By Krystyn Tully
On February 14, 2005, the public comment period for a potentially poisonous new Ontario program came quietly to a close.There was no fanfare, no front-page newspaper articles or radio announcements. Across the province, few knew that the Minister of Environment was about to be confronted by one of her toughest challenges yet: protecting the Great Lakes in the face of corporate Canada’s devious greenwashing efforts.
The proposal is harmless enough in name – the “Scrap Tire Diversion Program Plan” and the tagline on the Plan’s front cover has a nice ring to it – “Recycling Tires to Benefit Ontario.” In its original conception, the Plan was supposed to outline a waste division plan for used tires in Ontario, to help keep them out of landfills and local creeks, for example. In its finished form, the Plan is less about benefiting Ontario than it is about subsidizing pollution. The key to recycling tires in Ontario and eliminating old stockpiles is allowing the use of “Tire Derived Fuel” – tire burning – in cement factories across Ontario. Or, so says the Plan. There are two major flaws with the Plan: it contravenes Ontario law and it threatens the health of our Great Lakes communities.
The cement industry is behind the push for tire burning: the Plan clearly states that the industry does not want government to develop markets for rubberized asphalt (made from recycled tires) because it is direct competition for the existing concrete road base market. Cement plants want permits to burn tires because it will help to reduce their fuel costs and because they will receive, according to the Plan, a $1-million guaranteed payout.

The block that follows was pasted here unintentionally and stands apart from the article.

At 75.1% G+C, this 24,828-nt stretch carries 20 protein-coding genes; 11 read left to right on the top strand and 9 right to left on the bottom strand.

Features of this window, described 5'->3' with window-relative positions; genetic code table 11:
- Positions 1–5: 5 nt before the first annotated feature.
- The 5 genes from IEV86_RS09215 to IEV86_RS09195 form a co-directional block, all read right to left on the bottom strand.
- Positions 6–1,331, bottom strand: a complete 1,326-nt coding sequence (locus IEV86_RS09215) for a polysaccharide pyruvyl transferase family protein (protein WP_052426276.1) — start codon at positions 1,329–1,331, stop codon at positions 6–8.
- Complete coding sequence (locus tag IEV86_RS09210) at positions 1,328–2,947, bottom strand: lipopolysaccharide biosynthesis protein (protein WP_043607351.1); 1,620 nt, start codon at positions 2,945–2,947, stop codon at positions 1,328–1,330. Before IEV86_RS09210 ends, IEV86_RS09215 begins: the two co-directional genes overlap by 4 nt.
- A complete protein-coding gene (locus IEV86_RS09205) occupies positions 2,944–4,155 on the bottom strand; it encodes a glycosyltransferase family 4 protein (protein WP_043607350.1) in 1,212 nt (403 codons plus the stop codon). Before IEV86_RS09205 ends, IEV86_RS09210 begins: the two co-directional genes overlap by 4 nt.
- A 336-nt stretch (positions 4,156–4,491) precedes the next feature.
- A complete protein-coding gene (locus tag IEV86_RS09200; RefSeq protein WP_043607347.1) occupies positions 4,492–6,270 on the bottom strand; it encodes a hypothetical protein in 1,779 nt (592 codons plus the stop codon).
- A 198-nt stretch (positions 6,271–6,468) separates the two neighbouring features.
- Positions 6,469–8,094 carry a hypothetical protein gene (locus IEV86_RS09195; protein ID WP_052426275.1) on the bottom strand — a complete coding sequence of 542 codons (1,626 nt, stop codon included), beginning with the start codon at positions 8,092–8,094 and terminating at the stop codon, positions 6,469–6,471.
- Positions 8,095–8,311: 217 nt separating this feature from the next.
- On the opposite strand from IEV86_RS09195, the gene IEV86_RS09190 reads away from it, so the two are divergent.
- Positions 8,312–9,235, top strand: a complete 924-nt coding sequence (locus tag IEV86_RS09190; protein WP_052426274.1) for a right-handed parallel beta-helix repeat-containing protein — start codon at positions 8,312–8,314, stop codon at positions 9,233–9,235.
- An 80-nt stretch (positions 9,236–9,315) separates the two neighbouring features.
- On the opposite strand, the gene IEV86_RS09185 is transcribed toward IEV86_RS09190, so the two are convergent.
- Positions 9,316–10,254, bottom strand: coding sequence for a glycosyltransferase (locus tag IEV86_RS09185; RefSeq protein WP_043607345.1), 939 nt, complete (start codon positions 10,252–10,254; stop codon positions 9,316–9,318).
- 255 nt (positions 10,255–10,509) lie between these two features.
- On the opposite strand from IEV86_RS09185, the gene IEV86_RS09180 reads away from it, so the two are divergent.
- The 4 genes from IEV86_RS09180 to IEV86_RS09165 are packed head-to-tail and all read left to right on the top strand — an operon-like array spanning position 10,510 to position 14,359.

If the Plan is approved, the cement industry will receive its benefits at enormous expense to our communities. Burning tires release some of the worst air pollutants known to humans – pollutants like dioxins and furans, which cause cancer, and fine particulates, which cause respiratory problems and cardiovascular disease. The Plan’s own data shows that tire-burning will release more heavy metals and dramatically more particulates into the surrounding community than even coal.
It is not just local air quality that will suffer. The dioxins, heavy metals, and PAHs that are released by burning tires fall onto communities hundreds of kilometers away. Emissions from cement plants in Michigan were tracked all the way to Colorado and from Texas to Oklahoma. When the pollutants fall, they are unknowingly inhaled by humans or ingested by fish and wildlife. Once in the food chain, the pollutants begin to concentrate, affecting animal and plant species. These concentrated contaminants are often consumed later by human beings.
Much of the pressure to burn tires in Ontario results from fears that the American market for used tires is drying up. Programs such as New York’s Waste Tire Management and Recycling program and Michigan’s Scrap Tire program mean that Ontarians may no longer be able to send 50% of our scrap tires south of the border. The Plan explicitly states that the New York and Michigan markets could disappear and promotes the creation of new uses in Ontario – such as fuel for cement plants – to replace them.
And here the Plan’s biggest flaw is revealed: It is not at all clear that this 200-page document offers an innovative answer to Ontario’s used tire surplus. Rather, it appears to be a desperate attempt to compensate for improved environmental protection in the United States.
The solution proposed by the cement industry – burn tires in Ontario – is the worst possible response to increasing regulation in the United States. As the U.S. strengthens its environmental protections, Ontario should do the same.
When the Minister of Environment decides whether or not to approve the “Scrap Tire Diversion Program Plan,” she will be making a momentous decision. If she says, “Yes,” Ontario becomes a haven for polluters fleeing U.S. regulation. If she says, “No,” the Great Lakes region takes another step towards the best bi-national environmental protection in the world.